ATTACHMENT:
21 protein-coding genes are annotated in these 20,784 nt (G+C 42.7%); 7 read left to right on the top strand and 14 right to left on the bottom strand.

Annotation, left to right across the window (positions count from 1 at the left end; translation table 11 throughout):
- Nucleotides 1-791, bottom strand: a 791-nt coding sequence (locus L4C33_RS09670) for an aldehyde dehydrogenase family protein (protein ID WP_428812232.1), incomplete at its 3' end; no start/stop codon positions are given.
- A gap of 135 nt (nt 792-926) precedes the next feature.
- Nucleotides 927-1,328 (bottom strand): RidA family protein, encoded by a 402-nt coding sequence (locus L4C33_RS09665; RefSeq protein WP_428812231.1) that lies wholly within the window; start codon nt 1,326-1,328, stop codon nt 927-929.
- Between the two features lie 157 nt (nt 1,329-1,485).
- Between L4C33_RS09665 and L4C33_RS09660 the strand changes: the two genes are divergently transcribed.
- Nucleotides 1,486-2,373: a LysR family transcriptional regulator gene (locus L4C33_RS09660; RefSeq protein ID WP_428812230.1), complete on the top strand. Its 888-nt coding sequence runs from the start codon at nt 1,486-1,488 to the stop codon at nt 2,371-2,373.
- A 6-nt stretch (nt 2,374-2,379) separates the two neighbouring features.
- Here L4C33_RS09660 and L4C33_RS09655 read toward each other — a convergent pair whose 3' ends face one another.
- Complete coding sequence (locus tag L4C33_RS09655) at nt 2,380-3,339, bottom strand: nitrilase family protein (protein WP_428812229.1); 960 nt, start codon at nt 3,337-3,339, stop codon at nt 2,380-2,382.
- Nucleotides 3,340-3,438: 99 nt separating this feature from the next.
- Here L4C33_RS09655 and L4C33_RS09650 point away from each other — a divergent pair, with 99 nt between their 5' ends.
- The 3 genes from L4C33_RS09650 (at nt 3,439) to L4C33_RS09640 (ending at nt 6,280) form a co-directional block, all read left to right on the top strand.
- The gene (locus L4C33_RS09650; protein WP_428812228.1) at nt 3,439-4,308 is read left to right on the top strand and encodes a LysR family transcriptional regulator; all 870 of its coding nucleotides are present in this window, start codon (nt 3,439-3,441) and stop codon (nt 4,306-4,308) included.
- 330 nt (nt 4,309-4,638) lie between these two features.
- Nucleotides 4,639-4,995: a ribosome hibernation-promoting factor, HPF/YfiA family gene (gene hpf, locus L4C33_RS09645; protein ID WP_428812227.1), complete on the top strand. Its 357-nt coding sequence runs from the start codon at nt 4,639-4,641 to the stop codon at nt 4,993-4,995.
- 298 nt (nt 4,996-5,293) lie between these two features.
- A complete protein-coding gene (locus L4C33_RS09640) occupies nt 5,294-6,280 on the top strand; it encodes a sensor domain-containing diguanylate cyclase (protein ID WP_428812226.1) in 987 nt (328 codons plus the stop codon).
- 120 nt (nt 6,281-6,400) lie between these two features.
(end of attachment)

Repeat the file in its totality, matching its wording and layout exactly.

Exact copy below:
21 protein-coding genes are annotated in these 20,784 nt (G+C 42.7%); 7 read left to right on the top strand and 14 right to left on the bottom strand.

Annotation, left to right across the window (positions count from 1 at the left end; translation table 11 throughout):
- Nucleotides 1-791, bottom strand: a 791-nt coding sequence (locus L4C33_RS09670) for an aldehyde dehydrogenase family protein (protein ID WP_428812232.1), incomplete at its 3' end; no start/stop codon positions are given.
- A gap of 135 nt (nt 792-926) precedes the next feature.
- Nucleotides 927-1,328 (bottom strand): RidA family protein, encoded by a 402-nt coding sequence (locus L4C33_RS09665; RefSeq protein WP_428812231.1) that lies wholly within the window; start codon nt 1,326-1,328, stop codon nt 927-929.
- Between the two features lie 157 nt (nt 1,329-1,485).
- Between L4C33_RS09665 and L4C33_RS09660 the strand changes: the two genes are divergently transcribed.
- Nucleotides 1,486-2,373: a LysR family transcriptional regulator gene (locus L4C33_RS09660; RefSeq protein ID WP_428812230.1), complete on the top strand. Its 888-nt coding sequence runs from the start codon at nt 1,486-1,488 to the stop codon at nt 2,371-2,373.
- A 6-nt stretch (nt 2,374-2,379) separates the two neighbouring features.
- Here L4C33_RS09660 and L4C33_RS09655 read toward each other — a convergent pair whose 3' ends face one another.
- Complete coding sequence (locus tag L4C33_RS09655) at nt 2,380-3,339, bottom strand: nitrilase family protein (protein WP_428812229.1); 960 nt, start codon at nt 3,337-3,339, stop codon at nt 2,380-2,382.
- Nucleotides 3,340-3,438: 99 nt separating this feature from the next.
- Here L4C33_RS09655 and L4C33_RS09650 point away from each other — a divergent pair, with 99 nt between their 5' ends.
- The 3 genes from L4C33_RS09650 (at nt 3,439) to L4C33_RS09640 (ending at nt 6,280) form a co-directional block, all read left to right on the top strand.
- The gene (locus L4C33_RS09650; protein WP_428812228.1) at nt 3,439-4,308 is read left to right on the top strand and encodes a LysR family transcriptional regulator; all 870 of its coding nucleotides are present in this window, start codon (nt 3,439-3,441) and stop codon (nt 4,306-4,308) included.
- 330 nt (nt 4,309-4,638) lie between these two features.
- Nucleotides 4,639-4,995: a ribosome hibernation-promoting factor, HPF/YfiA family gene (gene hpf, locus L4C33_RS09645; protein ID WP_428812227.1), complete on the top strand. Its 357-nt coding sequence runs from the start codon at nt 4,639-4,641 to the stop codon at nt 4,993-4,995.
- 298 nt (nt 4,996-5,293) lie between these two features.
- A complete protein-coding gene (locus L4C33_RS09640) occupies nt 5,294-6,280 on the top strand; it encodes a sensor domain-containing diguanylate cyclase (protein ID WP_428812226.1) in 987 nt (328 codons plus the stop codon).
- 120 nt (nt 6,281-6,400) lie between these two features.